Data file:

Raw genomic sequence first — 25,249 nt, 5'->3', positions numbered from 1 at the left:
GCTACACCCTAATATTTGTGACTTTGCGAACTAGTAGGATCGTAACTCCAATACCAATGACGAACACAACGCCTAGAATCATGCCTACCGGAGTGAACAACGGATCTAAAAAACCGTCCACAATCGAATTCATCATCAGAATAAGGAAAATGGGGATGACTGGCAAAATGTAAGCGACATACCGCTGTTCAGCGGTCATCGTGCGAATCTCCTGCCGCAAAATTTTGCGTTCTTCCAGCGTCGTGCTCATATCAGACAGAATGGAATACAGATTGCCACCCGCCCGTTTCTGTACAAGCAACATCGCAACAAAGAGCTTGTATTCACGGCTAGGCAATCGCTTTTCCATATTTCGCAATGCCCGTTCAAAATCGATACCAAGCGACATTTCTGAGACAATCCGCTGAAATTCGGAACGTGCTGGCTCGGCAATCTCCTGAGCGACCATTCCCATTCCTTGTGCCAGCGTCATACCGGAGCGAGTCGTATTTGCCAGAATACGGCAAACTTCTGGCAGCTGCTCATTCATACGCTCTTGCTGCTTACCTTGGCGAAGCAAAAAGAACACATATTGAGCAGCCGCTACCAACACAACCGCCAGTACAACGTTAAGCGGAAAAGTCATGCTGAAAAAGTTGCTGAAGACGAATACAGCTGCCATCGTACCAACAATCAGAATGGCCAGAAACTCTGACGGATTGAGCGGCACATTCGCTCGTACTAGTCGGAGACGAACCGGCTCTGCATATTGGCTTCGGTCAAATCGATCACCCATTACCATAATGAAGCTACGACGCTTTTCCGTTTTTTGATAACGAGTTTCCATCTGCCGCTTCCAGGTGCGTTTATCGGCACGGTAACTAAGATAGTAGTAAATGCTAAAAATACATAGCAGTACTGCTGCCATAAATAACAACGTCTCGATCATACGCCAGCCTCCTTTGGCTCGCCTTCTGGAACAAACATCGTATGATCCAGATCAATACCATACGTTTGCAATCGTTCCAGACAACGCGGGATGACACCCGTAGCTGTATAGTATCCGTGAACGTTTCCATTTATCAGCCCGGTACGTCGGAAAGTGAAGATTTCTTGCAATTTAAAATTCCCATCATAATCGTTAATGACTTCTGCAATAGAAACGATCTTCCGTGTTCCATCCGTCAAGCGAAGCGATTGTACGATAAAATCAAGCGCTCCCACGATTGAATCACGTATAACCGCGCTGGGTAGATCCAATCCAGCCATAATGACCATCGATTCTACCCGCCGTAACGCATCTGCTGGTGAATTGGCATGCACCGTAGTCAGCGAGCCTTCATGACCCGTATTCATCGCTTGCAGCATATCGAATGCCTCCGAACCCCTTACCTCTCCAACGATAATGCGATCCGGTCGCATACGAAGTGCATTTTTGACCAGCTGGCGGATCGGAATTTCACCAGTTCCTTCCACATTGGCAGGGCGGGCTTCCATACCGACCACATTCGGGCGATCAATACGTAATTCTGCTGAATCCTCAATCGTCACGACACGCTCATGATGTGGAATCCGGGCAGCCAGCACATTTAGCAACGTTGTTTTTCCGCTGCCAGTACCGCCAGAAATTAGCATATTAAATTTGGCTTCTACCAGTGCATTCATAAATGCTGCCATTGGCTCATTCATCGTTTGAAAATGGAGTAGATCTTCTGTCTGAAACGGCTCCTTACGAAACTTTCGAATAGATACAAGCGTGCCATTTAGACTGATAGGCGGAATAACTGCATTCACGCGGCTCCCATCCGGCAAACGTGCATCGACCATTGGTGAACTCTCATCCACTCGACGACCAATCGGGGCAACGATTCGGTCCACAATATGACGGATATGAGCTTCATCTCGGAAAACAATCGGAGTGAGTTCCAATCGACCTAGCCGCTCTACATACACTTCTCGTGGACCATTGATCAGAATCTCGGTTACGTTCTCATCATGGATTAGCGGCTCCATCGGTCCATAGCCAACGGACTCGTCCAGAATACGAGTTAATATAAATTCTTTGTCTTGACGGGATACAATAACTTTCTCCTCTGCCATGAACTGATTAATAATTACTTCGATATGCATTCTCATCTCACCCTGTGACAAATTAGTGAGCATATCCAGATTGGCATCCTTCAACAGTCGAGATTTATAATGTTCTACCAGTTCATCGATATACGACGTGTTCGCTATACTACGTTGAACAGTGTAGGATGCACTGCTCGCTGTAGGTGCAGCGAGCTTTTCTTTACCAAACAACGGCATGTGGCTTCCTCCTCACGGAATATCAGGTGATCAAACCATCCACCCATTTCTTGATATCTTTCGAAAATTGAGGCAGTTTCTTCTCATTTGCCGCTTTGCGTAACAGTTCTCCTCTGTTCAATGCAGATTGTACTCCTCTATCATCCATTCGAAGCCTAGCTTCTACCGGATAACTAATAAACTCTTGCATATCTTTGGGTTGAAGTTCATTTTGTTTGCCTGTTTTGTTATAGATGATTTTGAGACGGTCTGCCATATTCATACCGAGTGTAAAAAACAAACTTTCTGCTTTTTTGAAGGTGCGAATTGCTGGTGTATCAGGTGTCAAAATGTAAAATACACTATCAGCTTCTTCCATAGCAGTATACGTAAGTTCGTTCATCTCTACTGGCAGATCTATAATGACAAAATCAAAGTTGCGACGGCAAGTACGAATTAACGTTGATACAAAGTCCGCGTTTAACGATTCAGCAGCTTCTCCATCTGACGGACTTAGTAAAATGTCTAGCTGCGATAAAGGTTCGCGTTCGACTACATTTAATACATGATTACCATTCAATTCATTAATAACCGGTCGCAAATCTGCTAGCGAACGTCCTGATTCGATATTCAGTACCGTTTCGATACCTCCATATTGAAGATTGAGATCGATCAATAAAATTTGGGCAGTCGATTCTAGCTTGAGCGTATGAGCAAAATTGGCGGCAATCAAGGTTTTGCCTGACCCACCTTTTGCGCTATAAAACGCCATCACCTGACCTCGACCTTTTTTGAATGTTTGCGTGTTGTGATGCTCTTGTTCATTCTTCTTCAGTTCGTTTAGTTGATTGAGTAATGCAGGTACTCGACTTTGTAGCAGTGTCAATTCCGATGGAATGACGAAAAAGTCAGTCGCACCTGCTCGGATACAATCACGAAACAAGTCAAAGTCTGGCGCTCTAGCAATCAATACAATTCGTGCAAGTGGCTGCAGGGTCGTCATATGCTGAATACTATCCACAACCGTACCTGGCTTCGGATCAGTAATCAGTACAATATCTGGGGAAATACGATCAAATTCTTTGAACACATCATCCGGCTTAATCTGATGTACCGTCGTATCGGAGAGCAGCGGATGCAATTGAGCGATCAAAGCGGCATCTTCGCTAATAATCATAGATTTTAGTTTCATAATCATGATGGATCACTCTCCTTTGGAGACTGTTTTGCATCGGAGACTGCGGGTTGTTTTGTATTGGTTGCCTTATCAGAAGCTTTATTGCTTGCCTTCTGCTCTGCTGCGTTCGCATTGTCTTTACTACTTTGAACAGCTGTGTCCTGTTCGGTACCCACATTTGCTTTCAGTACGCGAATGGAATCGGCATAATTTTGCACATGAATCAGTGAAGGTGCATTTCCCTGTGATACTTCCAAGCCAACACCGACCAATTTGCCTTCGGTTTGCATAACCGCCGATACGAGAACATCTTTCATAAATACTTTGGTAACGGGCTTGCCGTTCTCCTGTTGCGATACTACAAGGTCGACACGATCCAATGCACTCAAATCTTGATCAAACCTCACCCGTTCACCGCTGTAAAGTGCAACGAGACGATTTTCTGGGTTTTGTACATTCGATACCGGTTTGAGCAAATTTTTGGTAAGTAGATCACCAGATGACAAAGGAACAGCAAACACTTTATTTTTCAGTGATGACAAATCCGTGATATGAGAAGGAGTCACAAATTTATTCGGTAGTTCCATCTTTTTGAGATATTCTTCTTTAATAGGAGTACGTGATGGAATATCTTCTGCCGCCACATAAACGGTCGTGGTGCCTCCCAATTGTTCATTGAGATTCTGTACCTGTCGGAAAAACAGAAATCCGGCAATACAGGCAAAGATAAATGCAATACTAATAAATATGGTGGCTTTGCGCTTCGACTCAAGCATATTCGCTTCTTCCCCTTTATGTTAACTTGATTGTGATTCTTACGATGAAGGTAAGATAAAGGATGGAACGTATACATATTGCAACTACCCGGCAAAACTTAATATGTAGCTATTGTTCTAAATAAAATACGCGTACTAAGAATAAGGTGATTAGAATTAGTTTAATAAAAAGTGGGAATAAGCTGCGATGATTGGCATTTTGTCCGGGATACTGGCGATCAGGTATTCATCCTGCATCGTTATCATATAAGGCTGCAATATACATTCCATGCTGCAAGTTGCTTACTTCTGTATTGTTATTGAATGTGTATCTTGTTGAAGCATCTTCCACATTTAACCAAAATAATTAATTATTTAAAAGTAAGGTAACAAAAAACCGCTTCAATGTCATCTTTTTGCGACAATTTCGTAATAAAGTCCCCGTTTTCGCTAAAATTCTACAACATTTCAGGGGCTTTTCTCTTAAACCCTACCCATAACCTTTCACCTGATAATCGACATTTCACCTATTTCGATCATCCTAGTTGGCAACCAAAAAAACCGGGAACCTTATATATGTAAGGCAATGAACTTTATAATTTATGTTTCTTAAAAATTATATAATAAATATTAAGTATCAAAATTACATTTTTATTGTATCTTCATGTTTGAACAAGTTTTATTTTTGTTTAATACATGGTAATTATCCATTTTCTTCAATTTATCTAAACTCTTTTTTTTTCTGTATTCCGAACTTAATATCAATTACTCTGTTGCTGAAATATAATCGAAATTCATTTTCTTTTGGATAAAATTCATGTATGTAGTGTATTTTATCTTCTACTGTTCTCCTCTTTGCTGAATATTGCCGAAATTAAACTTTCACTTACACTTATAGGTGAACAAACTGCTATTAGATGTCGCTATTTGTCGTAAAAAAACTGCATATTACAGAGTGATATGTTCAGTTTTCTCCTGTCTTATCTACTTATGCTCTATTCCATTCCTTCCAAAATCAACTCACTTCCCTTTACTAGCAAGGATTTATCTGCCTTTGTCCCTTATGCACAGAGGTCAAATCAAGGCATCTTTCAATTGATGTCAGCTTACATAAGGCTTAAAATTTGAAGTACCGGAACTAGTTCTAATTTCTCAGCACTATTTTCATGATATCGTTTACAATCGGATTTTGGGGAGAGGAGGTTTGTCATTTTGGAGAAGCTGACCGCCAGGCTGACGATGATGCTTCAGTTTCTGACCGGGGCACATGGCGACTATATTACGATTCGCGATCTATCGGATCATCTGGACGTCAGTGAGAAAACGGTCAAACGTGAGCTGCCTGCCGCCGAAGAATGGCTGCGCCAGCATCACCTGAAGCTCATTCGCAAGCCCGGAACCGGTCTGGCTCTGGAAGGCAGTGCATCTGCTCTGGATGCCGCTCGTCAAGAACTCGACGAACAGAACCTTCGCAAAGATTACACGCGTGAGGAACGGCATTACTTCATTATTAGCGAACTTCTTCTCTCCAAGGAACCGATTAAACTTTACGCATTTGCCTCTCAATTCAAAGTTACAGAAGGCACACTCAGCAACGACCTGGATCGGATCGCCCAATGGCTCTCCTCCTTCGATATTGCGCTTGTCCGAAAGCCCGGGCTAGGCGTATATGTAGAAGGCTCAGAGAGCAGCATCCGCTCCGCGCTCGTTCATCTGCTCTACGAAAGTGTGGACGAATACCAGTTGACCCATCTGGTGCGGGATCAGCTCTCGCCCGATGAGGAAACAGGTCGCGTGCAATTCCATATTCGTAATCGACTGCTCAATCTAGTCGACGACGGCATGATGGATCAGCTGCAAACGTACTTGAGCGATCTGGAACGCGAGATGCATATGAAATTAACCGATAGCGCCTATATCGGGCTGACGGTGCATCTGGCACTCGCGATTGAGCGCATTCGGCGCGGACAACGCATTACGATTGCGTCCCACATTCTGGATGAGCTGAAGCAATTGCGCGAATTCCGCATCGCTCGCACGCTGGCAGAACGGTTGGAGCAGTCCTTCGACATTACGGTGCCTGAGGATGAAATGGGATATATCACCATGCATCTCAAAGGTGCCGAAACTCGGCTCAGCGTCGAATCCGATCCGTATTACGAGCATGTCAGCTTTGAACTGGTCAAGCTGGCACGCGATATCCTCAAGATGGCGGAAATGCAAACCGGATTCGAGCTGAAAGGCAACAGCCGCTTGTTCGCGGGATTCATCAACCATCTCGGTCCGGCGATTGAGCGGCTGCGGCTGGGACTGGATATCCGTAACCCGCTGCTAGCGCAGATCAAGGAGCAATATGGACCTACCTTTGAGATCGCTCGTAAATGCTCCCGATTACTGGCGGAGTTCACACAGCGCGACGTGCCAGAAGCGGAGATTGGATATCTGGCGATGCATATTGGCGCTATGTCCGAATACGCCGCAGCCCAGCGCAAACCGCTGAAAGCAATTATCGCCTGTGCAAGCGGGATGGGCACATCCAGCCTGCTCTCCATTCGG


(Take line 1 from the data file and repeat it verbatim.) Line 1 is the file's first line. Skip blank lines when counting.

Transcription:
Raw genomic sequence first — 25,249 nt, 5'->3', positions numbered from 1 at the left: